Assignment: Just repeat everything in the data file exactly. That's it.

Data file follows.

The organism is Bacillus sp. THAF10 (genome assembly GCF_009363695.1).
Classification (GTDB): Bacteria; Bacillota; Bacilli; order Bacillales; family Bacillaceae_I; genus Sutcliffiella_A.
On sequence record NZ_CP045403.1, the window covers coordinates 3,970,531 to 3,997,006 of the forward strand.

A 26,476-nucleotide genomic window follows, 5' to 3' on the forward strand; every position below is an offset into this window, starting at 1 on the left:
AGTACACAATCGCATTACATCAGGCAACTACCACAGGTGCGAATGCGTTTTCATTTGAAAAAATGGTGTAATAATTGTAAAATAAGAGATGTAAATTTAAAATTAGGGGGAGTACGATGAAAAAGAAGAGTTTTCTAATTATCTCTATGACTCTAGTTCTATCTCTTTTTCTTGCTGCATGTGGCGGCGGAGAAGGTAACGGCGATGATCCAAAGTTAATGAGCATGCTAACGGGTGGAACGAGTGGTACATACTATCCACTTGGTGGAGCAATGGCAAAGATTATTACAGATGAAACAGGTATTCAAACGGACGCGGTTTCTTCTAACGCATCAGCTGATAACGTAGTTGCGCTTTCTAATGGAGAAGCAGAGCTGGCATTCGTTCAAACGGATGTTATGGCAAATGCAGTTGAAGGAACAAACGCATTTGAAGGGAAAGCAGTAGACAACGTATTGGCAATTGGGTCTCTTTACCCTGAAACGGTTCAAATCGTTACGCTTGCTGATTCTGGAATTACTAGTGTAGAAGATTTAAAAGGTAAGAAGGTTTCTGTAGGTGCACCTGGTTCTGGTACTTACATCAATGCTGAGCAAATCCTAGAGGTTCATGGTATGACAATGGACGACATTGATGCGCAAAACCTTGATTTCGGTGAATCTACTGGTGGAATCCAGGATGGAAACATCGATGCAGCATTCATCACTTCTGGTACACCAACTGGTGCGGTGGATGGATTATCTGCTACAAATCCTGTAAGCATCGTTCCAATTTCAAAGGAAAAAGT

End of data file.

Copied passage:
The organism is Bacillus sp. THAF10 (genome assembly GCF_009363695.1).
Classification (GTDB): Bacteria; Bacillota; Bacilli; order Bacillales; family Bacillaceae_I; genus Sutcliffiella_A.
On sequence record NZ_CP045403.1, the window covers coordinates 3,970,531 to 3,997,006 of the forward strand.

A 26,476-nucleotide genomic window follows, 5' to 3' on the forward strand; every position below is an offset into this window, starting at 1 on the left:
AGTACACAATCGCATTACATCAGGCAACTACCACAGGTGCGAATGCGTTTTCATTTGAAAAAATGGTGTAATAATTGTAAAATAAGAGATGTAAATTTAAAATTAGGGGGAGTACGATGAAAAAGAAGAGTTTTCTAATTATCTCTATGACTCTAGTTCTATCTCTTTTTCTTGCTGCATGTGGCGGCGGAGAAGGTAACGGCGATGATCCAAAGTTAATGAGCATGCTAACGGGTGGAACGAGTGGTACATACTATCCACTTGGTGGAGCAATGGCAAAGATTATTACAGATGAAACAGGTATTCAAACGGACGCGGTTTCTTCTAACGCATCAGCTGATAACGTAGTTGCGCTTTCTAATGGAGAAGCAGAGCTGGCATTCGTTCAAACGGATGTTATGGCAAATGCAGTTGAAGGAACAAACGCATTTGAAGGGAAAGCAGTAGACAACGTATTGGCAATTGGGTCTCTTTACCCTGAAACGGTTCAAATCGTTACGCTTGCTGATTCTGGAATTACTAGTGTAGAAGATTTAAAAGGTAAGAAGGTTTCTGTAGGTGCACCTGGTTCTGGTACTTACATCAATGCTGAGCAAATCCTAGAGGTTCATGGTATGACAATGGACGACATTGATGCGCAAAACCTTGATTTCGGTGAATCTACTGGTGGAATCCAGGATGGAAACATCGATGCAGCATTCATCACTTCTGGTACACCAACTGGTGCGGTGGATGGATTATCTGCTACAAATCCTGTAAGCATCGTTCCAATTTCAAAGGAAAAAGT